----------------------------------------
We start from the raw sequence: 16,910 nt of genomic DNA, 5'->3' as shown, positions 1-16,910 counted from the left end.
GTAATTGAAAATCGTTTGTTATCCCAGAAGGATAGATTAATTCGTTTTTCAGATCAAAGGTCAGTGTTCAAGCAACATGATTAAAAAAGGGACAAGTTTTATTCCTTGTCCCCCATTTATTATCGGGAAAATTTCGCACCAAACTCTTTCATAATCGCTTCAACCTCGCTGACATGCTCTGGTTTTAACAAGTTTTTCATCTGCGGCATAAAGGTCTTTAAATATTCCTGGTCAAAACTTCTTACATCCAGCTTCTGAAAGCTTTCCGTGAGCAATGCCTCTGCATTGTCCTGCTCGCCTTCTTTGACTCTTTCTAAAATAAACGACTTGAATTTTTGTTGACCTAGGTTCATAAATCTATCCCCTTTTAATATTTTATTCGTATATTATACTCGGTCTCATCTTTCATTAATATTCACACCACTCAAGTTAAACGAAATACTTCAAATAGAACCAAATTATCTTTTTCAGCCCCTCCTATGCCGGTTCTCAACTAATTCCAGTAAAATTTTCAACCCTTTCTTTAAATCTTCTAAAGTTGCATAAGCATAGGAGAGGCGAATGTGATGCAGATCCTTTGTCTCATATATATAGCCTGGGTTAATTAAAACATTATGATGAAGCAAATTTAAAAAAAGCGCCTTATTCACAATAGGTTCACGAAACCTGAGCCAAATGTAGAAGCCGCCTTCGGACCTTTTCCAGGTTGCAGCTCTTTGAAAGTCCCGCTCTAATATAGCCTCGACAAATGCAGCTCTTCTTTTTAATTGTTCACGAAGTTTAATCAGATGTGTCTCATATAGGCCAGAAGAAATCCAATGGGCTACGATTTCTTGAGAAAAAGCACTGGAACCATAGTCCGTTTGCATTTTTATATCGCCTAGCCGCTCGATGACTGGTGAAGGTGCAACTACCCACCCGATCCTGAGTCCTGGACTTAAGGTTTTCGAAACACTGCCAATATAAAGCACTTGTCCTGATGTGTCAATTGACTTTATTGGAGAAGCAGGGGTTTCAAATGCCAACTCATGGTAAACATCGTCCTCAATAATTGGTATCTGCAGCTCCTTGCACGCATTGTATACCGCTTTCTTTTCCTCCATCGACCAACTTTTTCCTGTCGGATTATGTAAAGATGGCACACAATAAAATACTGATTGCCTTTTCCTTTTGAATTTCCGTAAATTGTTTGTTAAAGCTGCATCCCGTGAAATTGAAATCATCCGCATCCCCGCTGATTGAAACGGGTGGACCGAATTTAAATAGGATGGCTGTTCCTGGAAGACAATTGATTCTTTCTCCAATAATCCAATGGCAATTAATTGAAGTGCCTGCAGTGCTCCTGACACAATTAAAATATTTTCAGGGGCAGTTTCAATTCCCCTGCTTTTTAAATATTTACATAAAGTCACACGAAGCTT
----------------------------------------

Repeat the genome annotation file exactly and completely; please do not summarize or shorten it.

We start from the raw sequence: 16,910 nt of genomic DNA, 5'->3' as shown, positions 1-16,910 counted from the left end.
GTAATTGAAAATCGTTTGTTATCCCAGAAGGATAGATTAATTCGTTTTTCAGATCAAAGGTCAGTGTTCAAGCAACATGATTAAAAAAGGGACAAGTTTTATTCCTTGTCCCCCATTTATTATCGGGAAAATTTCGCACCAAACTCTTTCATAATCGCTTCAACCTCGCTGACATGCTCTGGTTTTAACAAGTTTTTCATCTGCGGCATAAAGGTCTTTAAATATTCCTGGTCAAAACTTCTTACATCCAGCTTCTGAAAGCTTTCCGTGAGCAATGCCTCTGCATTGTCCTGCTCGCCTTCTTTGACTCTTTCTAAAATAAACGACTTGAATTTTTGTTGACCTAGGTTCATAAATCTATCCCCTTTTAATATTTTATTCGTATATTATACTCGGTCTCATCTTTCATTAATATTCACACCACTCAAGTTAAACGAAATACTTCAAATAGAACCAAATTATCTTTTTCAGCCCCTCCTATGCCGGTTCTCAACTAATTCCAGTAAAATTTTCAACCCTTTCTTTAAATCTTCTAAAGTTGCATAAGCATAGGAGAGGCGAATGTGATGCAGATCCTTTGTCTCATATATATAGCCTGGGTTAATTAAAACATTATGATGAAGCAAATTTAAAAAAAGCGCCTTATTCACAATAGGTTCACGAAACCTGAGCCAAATGTAGAAGCCGCCTTCGGACCTTTTCCAGGTTGCAGCTCTTTGAAAGTCCCGCTCTAATATAGCCTCGACAAATGCAGCTCTTCTTTTTAATTGTTCACGAAGTTTAATCAGATGTGTCTCATATAGGCCAGAAGAAATCCAATGGGCTACGATTTCTTGAGAAAAAGCACTGGAACCATAGTCCGTTTGCATTTTTATATCGCCTAGCCGCTCGATGACTGGTGAAGGTGCAACTACCCACCCGATCCTGAGTCCTGGACTTAAGGTTTTCGAAACACTGCCAATATAAAGCACTTGTCCTGATGTGTCAATTGACTTTATTGGAGAAGCAGGGGTTTCAAATGCCAACTCATGGTAAACATCGTCCTCAATAATTGGTATCTGCAGCTCCTTGCACGCATTGTATACCGCTTTCTTTTCCTCCATCGACCAACTTTTTCCTGTCGGATTATGTAAAGATGGCACACAATAAAATACTGATTGCCTTTTCCTTTTGAATTTCCGTAAATTGTTTGTTAAAGCTGCATCCCGTGAAATTGAAATCATCCGCATCCCCGCTGATTGAAACGGGTGGACCGAATTTAAATAGGATGGCTGTTCCTGGAAGACAATTGATTCTTTCTCCAATAATCCAATGGCAATTAATTGAAGTGCCTGCAGTGCTCCTGACACAATTAAAATATTTTCAGGGGCAGTTTCAATTCCCCTGCTTTTTAAATATTTACATAAAGTCACACGAAGCTT